It was April 23, 1991, when Pratt & Whitney's future changed in an instant.
The Air Force that day announced that its new advanced tactical fighter jet would be built by Lockheed Martin and powered by Pratt's F119 engine, a decades-long production program employing thousands that analysts said came right in time for the company as it was losing market share to competitors.
On Thursday, executives from Pratt along with representatives from Lockheed, Boeing and the Air Force plan to hail the 507th and final imprint of the engine at the company's assembly facilities in
But back in the 1980s, a homerun engine program was nowhere to be found at Pratt.
"If you look at the history of Pratt back in the 1980s it was on the losing side of the great engine war," said Mark Bobbi, an aerospace analyst with MB Strategy. "Pratt was getting bashed by the press and customers."
The competition to outfit the Air Force's new tactical fighter attracted proposals from Pratt and General Electric. This would be the military's next major fighter aircraft, set to replace the existing F-15s and compete with the technology being used by Soviet Union jets.
For the engine, GE put forward a complex, variable-cycle engine. Pratt offered a simpler, easier to maintain engine, though the first U.S. jet to feature a vectoring nozzle, which in tilting engines' exhaust up or down gave the aircraft more agility and stealth.
And the Air Force went with Pratt.
Some said that Pratt was chosen because of the less-risky nature of the engine. Others said the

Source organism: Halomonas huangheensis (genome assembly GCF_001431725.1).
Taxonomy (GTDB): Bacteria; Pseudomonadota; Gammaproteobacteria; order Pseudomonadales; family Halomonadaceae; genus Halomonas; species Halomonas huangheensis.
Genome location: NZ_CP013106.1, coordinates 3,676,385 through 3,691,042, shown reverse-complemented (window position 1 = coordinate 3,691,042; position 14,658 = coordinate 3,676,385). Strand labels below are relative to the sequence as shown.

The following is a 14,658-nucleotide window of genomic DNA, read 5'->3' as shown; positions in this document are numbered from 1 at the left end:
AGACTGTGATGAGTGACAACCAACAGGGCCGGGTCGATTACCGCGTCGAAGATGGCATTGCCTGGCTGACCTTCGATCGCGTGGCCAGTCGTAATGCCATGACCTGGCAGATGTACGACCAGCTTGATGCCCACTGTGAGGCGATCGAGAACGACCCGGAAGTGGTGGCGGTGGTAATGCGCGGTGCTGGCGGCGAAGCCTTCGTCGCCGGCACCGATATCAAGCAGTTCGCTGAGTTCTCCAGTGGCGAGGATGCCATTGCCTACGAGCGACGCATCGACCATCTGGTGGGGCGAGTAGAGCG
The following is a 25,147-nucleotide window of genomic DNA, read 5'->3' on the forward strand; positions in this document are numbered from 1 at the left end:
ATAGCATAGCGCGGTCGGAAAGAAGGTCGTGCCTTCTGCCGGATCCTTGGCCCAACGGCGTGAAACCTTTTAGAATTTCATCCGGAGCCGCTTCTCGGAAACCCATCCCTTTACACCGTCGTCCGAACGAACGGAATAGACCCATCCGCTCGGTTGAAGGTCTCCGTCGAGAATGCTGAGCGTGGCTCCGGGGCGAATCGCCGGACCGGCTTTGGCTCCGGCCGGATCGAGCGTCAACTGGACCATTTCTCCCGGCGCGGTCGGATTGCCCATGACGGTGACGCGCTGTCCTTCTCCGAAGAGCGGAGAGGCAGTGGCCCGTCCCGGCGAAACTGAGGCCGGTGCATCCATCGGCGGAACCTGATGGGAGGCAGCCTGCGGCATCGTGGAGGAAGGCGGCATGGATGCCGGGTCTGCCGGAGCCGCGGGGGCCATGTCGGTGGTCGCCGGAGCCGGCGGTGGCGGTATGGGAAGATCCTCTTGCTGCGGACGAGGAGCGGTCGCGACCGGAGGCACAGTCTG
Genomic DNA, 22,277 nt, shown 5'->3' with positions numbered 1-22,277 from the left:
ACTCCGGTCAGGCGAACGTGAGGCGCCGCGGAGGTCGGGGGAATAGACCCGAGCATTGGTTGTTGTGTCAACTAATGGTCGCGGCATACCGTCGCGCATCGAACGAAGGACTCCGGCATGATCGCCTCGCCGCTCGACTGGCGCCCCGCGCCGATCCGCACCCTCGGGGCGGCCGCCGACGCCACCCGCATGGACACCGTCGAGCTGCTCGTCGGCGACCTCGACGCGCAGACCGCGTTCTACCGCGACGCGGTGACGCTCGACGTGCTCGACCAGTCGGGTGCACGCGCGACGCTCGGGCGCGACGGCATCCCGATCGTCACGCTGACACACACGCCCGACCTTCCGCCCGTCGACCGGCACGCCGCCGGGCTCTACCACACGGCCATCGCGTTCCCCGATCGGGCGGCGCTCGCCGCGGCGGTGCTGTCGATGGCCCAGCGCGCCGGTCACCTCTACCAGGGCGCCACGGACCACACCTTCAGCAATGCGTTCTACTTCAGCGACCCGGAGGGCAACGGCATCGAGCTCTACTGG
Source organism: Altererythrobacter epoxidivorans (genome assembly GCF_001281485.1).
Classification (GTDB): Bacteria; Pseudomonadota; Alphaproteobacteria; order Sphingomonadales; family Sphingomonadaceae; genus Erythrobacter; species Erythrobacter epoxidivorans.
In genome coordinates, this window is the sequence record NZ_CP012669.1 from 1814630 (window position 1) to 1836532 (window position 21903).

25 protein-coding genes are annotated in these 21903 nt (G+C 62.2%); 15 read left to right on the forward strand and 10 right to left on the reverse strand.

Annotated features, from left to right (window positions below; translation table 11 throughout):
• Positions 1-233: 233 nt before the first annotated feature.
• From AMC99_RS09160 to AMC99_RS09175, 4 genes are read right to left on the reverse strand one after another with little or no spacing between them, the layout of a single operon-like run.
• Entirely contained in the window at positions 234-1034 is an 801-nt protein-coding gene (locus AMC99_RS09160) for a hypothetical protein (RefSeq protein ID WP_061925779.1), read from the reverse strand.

"If Pratt had lost, I would bet you almost 100 percent that
Pratt's work with the F-16 would have wrapped up soon leaving "Pratt with no real production fighter engine business," said Bill Storey, aerospace analyst at the Teal Group, who specializes in turbines. "It kept them in the game."
To Pratt it was more than just a shot in the arm. "It was the pathway for us to power the F-35," the Joint Strike Fighter, said Bennett Croswell, head of Pratt's military engine division, in an interview on Wednesday.
He moved from Pratt's West Palm Beach plant to Connecticut in 2000 to run the F119 program. Asked whether he thought Pratt would have won the engine contract for the Joint Strike Fighter without the F119 win, Croswell said, "I don't think we would have."
The F119 "being the first fifth generation afterburning fighter engine with low observability, it gave us a significant advantage", he said. Analysts said the fact that the engine didn't have major problems also helped Pratt win the Joint Strike Fighter.
The Joint Strike Fighter's engine, the F135, which Pratt won an exclusive contract to built in 2006, was modeled off the F119 and is using many of the same suppliers, Croswell said.
Production of the F-22s ramped up, with early estimates of unit costs low because the military would purchase at least 750 of them. But over time, order numbers were cut either Congress or the Department of Defense, first to 648 in 1990, then 339 in 1997, 277 in 2003 and finally 183 in 2004. And as production rates slowed, unit costs for the aircraft rose.
The wrapping up of the F119 program, though celebrated this week, has had effects for months. In December, citing the end of the program's production, the Pratt shed 100 hourly jobs through layoffs and buyouts.
This week, Pratt laid off 350 salaried workers — including 200 in Connecticut, in the company's lull in production between the related F119 and F135 programs.